Reviews: Good Omens

A nice take on common tropes.

I really loved this book. There was so much about it that was not only funny, but filled with good storytelling. The tropes that I recognized in it were used quite well. Good Omens is a true page-turner that's full of fantastic twists and turns in the plot. It's no wonder Pratchett and Gaiman tell us readers that this is "the most repaired book" they have ever signed. I can see why someone wouldn't want to give up their paperback or their hard covers so easily.

While Good Omens tells a relatively simple story, it's the character interactions and relationships that make it a truly memorable book. It also has several messages within the text that aren't overly Anvilicious. What I really like is the interpretation of the conflict of demons vs. angels - and how there can be good and bad on either side.

What's really special about Good Omens is its ending. I'm not going to leave any spoilers - you'll just have to read for yourself!

I'm sure it's all part of the ineffable plan.

A Piece of History

The big thing about Good Omens was that it was co-written by Terry Pratchett and Neil Gaiman, probably the two writers of a certain type of fantasy and phenomenally good at what they do. I mean Terry Pratchett is the best-selling British author of the whole 1990's. The book was written in 1990 and was the Neil Gaiman's first novel.

As a book, it's pretty good. The styles work well with each other, it means there isn't so much Neil Gaiman Symbolism! and his One True Plot* is consigned to a substory. Equally it tempers early Pratchett unfocus and makes it work in a modern day setting which Pterry has never quite managed. It's not the best of either but it's genuinely funny and probably one of the most witty of all their books, if the humour is grounded a bit in 1980's which dates it. People use cassette players and in-car phones. The past truly is another world. All the same it lacks a strength of theme and drive. It's good but not completely outstanding.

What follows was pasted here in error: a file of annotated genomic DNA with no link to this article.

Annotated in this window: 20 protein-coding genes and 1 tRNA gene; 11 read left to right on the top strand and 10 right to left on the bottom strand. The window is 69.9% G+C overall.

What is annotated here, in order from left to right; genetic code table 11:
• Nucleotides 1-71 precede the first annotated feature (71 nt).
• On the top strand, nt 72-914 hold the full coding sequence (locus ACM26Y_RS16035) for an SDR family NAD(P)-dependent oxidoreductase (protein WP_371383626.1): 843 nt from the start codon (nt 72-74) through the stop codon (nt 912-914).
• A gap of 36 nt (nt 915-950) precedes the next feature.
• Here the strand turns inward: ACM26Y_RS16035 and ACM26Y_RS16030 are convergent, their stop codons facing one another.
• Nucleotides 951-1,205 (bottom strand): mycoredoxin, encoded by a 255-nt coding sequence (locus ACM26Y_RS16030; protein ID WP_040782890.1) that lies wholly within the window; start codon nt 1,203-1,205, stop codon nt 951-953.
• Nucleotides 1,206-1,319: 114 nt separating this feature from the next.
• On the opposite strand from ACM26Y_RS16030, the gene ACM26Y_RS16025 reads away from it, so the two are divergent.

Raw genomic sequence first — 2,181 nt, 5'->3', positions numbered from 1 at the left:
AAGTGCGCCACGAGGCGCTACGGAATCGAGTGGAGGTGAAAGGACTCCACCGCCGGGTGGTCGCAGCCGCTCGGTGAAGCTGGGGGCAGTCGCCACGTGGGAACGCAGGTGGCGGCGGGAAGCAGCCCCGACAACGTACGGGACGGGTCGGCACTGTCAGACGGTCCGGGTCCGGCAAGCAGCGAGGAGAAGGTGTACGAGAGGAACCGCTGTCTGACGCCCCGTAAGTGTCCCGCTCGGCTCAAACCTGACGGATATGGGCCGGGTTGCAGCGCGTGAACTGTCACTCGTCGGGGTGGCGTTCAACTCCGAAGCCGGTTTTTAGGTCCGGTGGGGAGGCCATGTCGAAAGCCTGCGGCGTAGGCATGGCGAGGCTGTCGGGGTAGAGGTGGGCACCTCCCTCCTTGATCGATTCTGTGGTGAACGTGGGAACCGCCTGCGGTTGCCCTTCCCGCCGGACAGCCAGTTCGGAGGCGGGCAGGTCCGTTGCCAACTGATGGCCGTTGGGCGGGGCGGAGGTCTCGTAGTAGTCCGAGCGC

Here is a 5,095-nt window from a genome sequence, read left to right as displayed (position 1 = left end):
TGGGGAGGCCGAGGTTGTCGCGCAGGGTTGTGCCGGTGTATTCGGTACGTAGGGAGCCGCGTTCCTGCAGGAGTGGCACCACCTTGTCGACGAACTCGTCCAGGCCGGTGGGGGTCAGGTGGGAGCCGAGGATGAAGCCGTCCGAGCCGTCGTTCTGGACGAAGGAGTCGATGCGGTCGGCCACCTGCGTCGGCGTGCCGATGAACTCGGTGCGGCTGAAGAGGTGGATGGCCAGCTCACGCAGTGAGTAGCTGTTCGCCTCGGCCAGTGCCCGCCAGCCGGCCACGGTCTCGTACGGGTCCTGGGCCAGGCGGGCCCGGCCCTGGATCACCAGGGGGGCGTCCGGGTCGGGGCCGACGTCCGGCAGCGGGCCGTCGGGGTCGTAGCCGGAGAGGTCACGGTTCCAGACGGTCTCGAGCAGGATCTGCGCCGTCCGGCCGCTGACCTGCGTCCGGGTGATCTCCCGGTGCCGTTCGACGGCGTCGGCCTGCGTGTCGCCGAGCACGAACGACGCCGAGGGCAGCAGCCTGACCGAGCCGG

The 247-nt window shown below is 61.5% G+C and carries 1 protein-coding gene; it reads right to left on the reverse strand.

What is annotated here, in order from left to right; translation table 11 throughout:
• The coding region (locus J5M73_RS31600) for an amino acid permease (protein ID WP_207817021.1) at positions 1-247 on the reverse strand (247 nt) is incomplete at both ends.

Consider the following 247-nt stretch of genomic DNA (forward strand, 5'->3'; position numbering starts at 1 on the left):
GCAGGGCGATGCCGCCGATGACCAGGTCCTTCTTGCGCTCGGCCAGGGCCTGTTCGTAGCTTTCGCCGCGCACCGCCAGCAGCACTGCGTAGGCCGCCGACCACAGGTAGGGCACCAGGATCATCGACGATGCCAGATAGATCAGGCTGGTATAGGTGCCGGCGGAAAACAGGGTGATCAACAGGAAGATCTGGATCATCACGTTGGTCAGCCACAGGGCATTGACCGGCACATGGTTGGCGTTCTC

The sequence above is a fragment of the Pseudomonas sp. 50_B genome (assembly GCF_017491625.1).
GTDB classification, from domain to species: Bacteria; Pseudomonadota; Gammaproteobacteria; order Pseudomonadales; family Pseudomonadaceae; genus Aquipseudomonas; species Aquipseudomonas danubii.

The main theme is humanism but there is nothing particularly challenging. If you've got faith it's not going to shake it, on the other hand if you're looking for a very detailed exploration of humanism, this isn't Dogma. In the end it comes off as even a little self-defeating. The central idea is that if it's wrong to do wrong, why does God let us do it? It's a good question and Pterry fans will recognise it (if God puts bricks under hats etc), some philosophers have called it the greatest challenge on faith, but this book doesn't commit. In one place in particular, someone asks this and yet two paragraphs later the same person is asked if he should make people good and replies it wouldn't be right. Heck the protagonist is a bit of a Jesus analogue and one point Death says 'You can't kill me' and he replies ' I don't know about that' or similar. I'd put it down to co-incidence, but this is Neil Gaiman and you know, Symbolism!

But the historical importance alone makes it worth reading. It's fun to work out who wrote what, parts with the Four Horsemen have a distinct Gaiman vibe, as does the young confused person who Becomes A Man and gets the girl, whereas some of the cross banter of the kids can only be Pterry. This is something you should read just so that you can have read it.